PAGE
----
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posted by Fnord666 on Thursday January 07 2021, @01:21AM   Printer-friendly
from the shooting-yourself-in-the-foot dept.

Open-source contributors say they'll pull out of Qt as LTS release goes commercial-only:

The Qt Company has followed up on its plan to make long-term support releases commercial-only by closing the source for 5.15 today, earning protests from open-source contributors who say that the 6.0 release, which remains open, is not yet usable.

[...] Yesterday senior VP Tuukka Turunen posted: "With Qt 6.0.0 released and the first patch release (Qt 6.0.1) coming soon, it is time to enter the commercial-only LTS phase for Qt 5.15 LTS. All the existing 5.15 branches remain publicly visible, but they are closed for new commits (and cherry-picks)... closing happens tomorrow, 5th January 2021.

"After this the cherry-picks go to another repository that will be available only for the commercial license holders... first commercial-only Qt 5.15.3 LTS patch release is planned to be released in February."

[...] The problem is that these releases are in effect no longer maintained. If there is a security issue, or a fix needed to support some change in one of the target operating systems, open-source users will not get that fix other than in the not-ready version 6.0.

Open-source contributor Thiago Macieira, an Intel software architect, said of the decision: "That means I will not be participating in the development of those fixes, commenting on what's appropriate or not, reviewing backports, or bug reports."

"Tend to agree," said Konstantin Ritt, another developer. "If there is a decision to close 5.15 sources, there'll be no more work from external/unpaid contributors."

Turunen responded that: "This is well understandable and expected. The Qt Company is prepared to handle the Qt 5.15 LTS phase work."

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  • (Score: 0) by Anonymous Coward on Thursday January 07 2021, @06:55PM (2 children)

    by Anonymous Coward on Thursday January 07 2021, @06:55PM (#1096589)

    ...or, have downloaded binaries from them any time in the last three years.

    Apparently, nobody reads the license [] any more.

    This is not only completely irrelevant, but also wrong.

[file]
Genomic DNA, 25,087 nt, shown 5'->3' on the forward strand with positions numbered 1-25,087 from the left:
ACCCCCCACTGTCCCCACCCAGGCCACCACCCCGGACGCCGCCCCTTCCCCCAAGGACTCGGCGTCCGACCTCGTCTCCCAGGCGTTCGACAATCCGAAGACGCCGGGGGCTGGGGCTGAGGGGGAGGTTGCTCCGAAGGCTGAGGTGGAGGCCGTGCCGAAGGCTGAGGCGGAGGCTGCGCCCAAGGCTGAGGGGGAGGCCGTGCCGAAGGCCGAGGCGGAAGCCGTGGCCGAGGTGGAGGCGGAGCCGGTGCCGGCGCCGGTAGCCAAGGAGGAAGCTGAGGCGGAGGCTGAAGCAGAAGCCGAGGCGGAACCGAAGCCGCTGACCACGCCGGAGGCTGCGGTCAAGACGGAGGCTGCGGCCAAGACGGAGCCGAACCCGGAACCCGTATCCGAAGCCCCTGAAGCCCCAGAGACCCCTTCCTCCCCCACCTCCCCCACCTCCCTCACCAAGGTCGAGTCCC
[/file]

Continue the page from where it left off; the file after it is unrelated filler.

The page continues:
It is irrelevant because Trolltech is (presumably) the copyright holder. A copyright license is permission from the copyright holder to do things that are ordinarily prohibited by copyright. So a license like the GPL mostly says things of the form "you can do X if you also do Y". This is articulated in fairly plain language in §9 of the GPL-3. Trolltech is simply not subject to copyright restrictions on their own copyrighted works so the license as a whole is legally irrelevant to what they do.

    It is wrong because the "for 3 years" thing is only relevant when using the option to distribute binaries accompanied with a written offer for source code (because such offers would normally need to be executed at a later date). I'm not sure what version of the license Qt uses but if it is GPL-3 then this option is only permitted when distributing binaries in a physical product. So for GPL-3 it would simply never apply to "downloaded binaries".

    The other options for distributing source code, such as including it with the binaries or providing access from a network server at no cost have no timeframes. Once you stop distributing binaries with these other methods you can also stop distributing source.

    The GPL-2 had less options for source distribution but it is common practice to provide separate download links for source and binaries, and most people would agree that this counts as "accompanying" the binaries with source under §3(a). (The GPL-2 comes from a time before the world wide web and network distribution of binaries was not common).

  • (Score: 0) by Anonymous Coward on Friday January 08 2021, @12:26AM

    by Anonymous Coward on Friday January 08 2021, @12:26AM (#1096765)

    Trolltech is simply not subject to copyright restrictions on their own copyrighted works so the license as a whole is legally irrelevant to what they do.

    Nonsense. If you grant a license and promise source will be available, and companies make plans based on your assertion, you absolutely have to keep up your end of the bargain. Companies using Qt and contributors who contributed code under the terms of the license agreement would all have grounds to sue to enforce the license to get the GPL source code, or else be awarded monetary damages.

  • (Score: 2) by driverless on Friday January 08 2021, @09:37AM

    by driverless (4770) on Friday January 08 2021, @09:37AM (#1096940)

    There's also a good reason to make the older Long-term Support releases paid ones, because Support isn't free. Developing Qt as a community service is one thing, but being expected to provide Support for the rest of eternity at no cost is a very different thing. I can see why they'd be taking steps to recover costs on this.